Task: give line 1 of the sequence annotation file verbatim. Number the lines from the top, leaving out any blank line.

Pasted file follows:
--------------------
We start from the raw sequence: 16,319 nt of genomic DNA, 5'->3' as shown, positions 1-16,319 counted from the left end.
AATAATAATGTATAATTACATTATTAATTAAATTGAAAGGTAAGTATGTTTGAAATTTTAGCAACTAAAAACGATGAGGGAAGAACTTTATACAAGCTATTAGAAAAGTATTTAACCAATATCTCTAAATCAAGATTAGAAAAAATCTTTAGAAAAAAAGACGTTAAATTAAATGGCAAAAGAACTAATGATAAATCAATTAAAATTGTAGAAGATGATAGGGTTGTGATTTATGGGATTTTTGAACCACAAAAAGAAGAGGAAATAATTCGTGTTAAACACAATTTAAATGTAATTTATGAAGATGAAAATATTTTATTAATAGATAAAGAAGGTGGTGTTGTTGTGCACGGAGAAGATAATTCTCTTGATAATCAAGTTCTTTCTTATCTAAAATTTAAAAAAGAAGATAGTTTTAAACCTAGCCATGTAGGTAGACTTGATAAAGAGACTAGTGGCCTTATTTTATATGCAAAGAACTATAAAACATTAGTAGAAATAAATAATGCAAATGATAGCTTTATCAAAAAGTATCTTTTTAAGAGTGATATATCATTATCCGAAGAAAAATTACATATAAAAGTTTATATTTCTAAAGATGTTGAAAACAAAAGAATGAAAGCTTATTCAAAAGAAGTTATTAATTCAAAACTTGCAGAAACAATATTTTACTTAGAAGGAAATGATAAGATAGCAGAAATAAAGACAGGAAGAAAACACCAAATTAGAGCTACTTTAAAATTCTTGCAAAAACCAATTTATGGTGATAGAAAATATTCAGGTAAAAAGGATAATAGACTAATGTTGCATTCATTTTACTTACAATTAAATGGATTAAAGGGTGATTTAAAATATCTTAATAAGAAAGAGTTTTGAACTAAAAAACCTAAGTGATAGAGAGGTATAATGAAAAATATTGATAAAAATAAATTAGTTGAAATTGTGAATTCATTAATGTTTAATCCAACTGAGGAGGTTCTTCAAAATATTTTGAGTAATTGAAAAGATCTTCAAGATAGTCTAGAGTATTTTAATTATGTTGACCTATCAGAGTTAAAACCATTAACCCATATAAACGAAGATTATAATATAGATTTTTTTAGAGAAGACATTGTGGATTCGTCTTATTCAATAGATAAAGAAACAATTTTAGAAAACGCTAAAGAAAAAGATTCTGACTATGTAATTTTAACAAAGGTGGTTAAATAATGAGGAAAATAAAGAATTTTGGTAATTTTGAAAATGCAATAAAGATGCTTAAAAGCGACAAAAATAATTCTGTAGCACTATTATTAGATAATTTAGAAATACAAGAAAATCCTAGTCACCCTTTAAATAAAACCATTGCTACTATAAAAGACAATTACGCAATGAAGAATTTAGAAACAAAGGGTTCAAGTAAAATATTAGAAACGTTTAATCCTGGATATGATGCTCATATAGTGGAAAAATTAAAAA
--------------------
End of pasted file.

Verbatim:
We start from the raw sequence: 16,319 nt of genomic DNA, 5'->3' as shown, positions 1-16,319 counted from the left end.